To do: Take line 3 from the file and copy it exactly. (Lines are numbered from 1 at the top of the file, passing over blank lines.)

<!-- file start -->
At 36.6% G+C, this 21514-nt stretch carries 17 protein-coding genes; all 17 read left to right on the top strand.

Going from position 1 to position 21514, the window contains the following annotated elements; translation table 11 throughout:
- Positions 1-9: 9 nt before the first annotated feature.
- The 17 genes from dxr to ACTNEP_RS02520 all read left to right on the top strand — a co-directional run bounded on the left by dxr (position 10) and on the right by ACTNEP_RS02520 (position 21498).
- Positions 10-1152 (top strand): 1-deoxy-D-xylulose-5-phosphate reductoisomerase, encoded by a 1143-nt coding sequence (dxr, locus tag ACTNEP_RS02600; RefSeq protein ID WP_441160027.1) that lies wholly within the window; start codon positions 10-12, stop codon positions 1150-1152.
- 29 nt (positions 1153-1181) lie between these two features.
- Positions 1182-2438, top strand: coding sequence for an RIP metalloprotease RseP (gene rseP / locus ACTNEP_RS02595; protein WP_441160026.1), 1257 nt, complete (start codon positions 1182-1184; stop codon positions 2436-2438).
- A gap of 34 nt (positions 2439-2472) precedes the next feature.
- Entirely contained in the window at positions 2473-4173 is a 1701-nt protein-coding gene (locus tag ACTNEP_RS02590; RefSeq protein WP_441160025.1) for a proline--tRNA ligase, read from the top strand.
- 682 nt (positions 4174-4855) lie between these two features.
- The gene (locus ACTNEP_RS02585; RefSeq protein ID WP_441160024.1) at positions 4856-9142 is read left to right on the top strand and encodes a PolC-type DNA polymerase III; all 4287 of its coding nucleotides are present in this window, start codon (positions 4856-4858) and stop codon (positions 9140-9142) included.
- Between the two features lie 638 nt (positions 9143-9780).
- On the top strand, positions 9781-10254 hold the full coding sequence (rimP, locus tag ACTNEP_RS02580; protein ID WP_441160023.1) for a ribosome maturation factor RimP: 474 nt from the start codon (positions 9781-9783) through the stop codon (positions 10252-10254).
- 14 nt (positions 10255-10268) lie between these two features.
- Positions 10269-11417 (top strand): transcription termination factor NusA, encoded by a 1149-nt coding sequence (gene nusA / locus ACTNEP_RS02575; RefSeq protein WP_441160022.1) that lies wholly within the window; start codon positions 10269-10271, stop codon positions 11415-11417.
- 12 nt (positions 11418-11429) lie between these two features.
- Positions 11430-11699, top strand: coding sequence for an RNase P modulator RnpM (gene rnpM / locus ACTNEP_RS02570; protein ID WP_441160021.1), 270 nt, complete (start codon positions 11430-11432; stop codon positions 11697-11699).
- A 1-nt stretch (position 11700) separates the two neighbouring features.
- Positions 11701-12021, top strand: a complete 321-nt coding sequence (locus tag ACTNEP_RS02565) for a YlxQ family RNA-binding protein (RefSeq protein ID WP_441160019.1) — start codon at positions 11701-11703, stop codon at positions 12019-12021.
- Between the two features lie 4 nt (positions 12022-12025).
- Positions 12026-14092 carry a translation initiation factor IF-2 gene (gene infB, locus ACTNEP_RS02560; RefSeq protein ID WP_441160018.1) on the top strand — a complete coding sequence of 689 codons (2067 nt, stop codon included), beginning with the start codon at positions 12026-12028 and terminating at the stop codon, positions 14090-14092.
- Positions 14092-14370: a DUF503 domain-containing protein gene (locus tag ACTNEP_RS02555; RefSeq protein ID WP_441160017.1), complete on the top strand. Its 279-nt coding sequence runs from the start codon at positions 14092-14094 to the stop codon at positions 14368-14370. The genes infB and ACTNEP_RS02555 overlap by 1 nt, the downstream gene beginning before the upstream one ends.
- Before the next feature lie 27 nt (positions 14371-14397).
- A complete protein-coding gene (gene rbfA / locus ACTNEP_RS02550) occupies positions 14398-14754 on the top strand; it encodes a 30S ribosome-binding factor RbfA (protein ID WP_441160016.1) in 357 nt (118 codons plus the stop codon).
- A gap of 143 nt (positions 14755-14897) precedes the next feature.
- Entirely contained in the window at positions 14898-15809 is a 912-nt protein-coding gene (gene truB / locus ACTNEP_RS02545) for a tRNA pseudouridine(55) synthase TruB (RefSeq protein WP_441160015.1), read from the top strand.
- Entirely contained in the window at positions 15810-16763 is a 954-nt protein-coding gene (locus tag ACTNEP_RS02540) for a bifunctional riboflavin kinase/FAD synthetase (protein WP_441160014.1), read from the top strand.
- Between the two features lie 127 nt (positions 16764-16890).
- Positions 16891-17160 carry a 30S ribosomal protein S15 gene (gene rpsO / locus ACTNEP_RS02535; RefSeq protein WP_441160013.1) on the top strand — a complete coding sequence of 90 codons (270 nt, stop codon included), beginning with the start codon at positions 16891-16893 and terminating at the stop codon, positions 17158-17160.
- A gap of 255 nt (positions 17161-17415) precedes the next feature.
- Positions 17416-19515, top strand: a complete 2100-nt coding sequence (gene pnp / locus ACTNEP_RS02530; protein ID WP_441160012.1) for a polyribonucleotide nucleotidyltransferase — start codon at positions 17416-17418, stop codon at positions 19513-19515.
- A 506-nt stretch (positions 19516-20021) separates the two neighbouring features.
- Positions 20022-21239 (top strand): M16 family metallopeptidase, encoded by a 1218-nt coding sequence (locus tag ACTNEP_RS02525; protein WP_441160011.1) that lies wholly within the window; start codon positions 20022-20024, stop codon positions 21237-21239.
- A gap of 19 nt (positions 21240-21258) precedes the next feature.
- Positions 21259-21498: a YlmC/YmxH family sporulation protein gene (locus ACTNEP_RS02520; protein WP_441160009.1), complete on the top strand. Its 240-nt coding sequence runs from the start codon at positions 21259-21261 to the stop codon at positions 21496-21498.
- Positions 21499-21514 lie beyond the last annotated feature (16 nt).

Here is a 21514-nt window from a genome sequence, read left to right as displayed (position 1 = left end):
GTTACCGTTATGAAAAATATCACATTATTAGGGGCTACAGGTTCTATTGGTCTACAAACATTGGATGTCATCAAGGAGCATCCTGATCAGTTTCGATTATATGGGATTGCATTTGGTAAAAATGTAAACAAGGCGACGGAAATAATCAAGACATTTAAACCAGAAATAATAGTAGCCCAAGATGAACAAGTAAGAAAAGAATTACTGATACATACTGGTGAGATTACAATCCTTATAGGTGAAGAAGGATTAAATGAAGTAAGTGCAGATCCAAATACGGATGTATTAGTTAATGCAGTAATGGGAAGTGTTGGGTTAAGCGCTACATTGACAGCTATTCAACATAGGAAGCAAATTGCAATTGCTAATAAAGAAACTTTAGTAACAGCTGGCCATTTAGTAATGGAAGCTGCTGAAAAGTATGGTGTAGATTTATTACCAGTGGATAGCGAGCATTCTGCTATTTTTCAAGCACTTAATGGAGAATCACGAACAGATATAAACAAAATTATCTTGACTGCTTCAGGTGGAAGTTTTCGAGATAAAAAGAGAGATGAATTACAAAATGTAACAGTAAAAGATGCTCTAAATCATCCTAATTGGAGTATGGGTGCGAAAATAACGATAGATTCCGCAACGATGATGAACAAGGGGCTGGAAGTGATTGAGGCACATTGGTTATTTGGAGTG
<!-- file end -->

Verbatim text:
- Positions 1-9: 9 nt before the first annotated feature.